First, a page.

Doubly Cruel and Unusual

April 23, 1992

"It is in the interest of fair and prompt administration of justice to discourage piecemeal litigation." -- Justice Thurgood Marshall.

The Sun has been a consistent opponent of capital punishment since the Supreme Court re-instated it nearly 20 years ago. We believe it is cruel by contemporary standards. We believe it is unusual in the sense that only a very few criminals convicted of death penalty-eligible crimes are so sentenced. Thus it is unconstitutional. We also believe extra money spent on death penalty cases could be used to put more criminals behind bars.

But we also have to say we were disgusted by the latest drama of legal maneuvering by our allies on this issue, the so-called anti-death bar. These are lawyers for the American Civil Liberties Union, certain public defenders and certain federal judges who seem to believe that precedents and rulings from higher courts can be treated with contempt.

The case of Robert Alton Harris, who was finally executed in California Tuesday, epitomizes legal procedure run amok. A state court sentenced him to death for a double murder in March of 1979. For 13 years his lawyers delayed action with the appeals process. (The average time required to settle an appeal is only 11 months.) There was always a U.S. judge to stay the execution. It still would not have been carried out if the Supreme Court had not in an unprecedented order removed the power to stay in this particular case from all lower court federal judges.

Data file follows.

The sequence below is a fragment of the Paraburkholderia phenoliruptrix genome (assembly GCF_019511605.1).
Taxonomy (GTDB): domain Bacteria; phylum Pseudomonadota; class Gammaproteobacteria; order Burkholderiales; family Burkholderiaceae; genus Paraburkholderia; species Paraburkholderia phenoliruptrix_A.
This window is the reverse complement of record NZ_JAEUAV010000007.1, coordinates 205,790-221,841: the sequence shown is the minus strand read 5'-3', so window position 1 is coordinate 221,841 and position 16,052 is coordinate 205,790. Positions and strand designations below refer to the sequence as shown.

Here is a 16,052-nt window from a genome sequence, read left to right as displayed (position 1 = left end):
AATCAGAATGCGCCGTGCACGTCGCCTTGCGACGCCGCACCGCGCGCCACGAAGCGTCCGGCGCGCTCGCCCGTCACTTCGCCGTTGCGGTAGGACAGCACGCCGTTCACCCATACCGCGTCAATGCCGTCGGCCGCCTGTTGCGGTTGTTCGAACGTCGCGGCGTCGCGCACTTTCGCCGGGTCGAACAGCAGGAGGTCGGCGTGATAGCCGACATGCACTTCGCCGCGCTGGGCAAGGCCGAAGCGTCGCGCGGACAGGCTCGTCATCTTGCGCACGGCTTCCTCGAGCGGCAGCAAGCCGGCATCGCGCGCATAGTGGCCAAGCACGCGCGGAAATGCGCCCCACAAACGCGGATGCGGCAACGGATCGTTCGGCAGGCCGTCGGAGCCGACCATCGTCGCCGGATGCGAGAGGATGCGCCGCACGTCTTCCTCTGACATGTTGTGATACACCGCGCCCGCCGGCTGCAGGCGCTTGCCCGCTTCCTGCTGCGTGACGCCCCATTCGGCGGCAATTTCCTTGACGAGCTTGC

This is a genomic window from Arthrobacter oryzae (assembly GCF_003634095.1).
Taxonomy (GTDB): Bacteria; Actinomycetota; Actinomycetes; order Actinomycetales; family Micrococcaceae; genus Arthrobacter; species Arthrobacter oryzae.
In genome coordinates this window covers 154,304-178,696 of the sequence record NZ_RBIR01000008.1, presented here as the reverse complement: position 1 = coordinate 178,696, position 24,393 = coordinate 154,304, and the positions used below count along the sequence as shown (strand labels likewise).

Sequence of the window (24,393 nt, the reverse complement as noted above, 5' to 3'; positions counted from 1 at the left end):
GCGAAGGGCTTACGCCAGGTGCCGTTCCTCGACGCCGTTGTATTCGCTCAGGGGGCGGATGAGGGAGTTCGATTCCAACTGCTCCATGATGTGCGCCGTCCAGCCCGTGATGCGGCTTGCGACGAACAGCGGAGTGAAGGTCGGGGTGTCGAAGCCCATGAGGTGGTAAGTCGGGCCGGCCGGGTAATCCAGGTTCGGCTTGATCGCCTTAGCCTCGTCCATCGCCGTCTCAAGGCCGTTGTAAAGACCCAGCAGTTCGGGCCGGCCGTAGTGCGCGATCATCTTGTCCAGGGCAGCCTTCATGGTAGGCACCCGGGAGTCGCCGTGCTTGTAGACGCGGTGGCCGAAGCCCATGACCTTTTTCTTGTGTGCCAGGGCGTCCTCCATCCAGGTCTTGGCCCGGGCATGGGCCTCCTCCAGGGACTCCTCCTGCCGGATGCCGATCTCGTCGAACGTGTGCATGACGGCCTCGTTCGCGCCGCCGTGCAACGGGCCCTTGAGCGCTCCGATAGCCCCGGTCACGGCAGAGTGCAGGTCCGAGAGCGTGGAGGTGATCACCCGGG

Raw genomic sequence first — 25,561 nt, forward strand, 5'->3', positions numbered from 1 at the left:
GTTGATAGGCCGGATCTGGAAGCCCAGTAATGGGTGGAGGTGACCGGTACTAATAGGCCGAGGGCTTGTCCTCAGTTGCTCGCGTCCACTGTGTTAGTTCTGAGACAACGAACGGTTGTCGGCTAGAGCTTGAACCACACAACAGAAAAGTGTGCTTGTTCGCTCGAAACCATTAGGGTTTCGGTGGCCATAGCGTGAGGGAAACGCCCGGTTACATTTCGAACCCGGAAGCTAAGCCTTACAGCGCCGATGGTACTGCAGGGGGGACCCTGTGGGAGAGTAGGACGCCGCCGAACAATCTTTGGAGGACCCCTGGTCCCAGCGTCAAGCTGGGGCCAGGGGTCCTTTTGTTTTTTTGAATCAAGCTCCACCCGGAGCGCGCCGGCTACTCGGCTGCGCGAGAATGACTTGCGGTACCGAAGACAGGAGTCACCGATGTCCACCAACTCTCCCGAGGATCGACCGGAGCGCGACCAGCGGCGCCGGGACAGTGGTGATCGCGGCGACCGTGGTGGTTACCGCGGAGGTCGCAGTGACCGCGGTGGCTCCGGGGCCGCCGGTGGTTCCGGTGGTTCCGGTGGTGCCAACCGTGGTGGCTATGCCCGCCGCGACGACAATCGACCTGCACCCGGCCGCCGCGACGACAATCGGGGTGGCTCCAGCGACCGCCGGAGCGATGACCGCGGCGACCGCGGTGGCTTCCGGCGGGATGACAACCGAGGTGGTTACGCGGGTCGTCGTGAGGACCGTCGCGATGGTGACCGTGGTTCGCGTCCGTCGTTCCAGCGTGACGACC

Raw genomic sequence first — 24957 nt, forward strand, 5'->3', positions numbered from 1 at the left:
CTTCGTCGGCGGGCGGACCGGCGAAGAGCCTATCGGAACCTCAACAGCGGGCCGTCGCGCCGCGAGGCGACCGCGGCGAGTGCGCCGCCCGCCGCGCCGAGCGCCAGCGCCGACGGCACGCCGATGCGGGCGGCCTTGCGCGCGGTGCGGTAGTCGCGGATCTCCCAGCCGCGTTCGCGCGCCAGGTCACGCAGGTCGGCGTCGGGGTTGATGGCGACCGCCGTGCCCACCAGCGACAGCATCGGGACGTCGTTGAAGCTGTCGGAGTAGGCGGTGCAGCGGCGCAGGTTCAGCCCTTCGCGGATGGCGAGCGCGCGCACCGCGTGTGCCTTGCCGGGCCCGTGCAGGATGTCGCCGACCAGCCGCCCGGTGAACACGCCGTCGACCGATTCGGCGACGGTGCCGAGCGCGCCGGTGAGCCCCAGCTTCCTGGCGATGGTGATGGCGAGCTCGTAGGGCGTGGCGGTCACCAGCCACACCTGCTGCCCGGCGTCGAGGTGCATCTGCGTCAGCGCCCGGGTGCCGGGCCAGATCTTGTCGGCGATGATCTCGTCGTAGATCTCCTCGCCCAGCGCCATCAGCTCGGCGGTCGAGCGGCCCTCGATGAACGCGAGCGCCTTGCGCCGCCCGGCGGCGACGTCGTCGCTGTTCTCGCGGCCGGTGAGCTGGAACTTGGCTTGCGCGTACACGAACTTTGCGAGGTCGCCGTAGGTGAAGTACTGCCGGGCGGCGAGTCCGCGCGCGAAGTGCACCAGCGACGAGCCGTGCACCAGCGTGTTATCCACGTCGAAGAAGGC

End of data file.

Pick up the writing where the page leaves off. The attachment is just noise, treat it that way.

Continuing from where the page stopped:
This do-anything-it-takes strategy to delay executions may seem humane, but we wonder if the victims' relatives and the condemned man himself might not have thought it cruel for him to be dragged back and forth from the gas chamber while legal eagles engaged in what looked more like midnight games than a civilized way to deal with a dreadful reality.

Instead of treating death sentences piecemeal, one element appealed one year, another held back for the next year, and so on -- judge-shopping all the while -- opponents of the death penalty should focus their energy and time on seeing that the accused gets a good trial lawyer at the start, then a good appeals lawyer who will make all arguments available to overturn a sentence in a timely fashion. This probably would have better results than the old way. Delaying tactics have not saved 169 criminals from being executed.

These delaying tactics may also have had an impact on public opinion. Polls show growing numbers of Americans now favor capital punishment. This is exactly the opposite of what was predicted when the death penalty was re-instated. It was assumed that people would be disgusted with the death penalty once executions actually began. That they haven't is perhaps due in part to disgust with macabre, cruel and unusual abuse of process.

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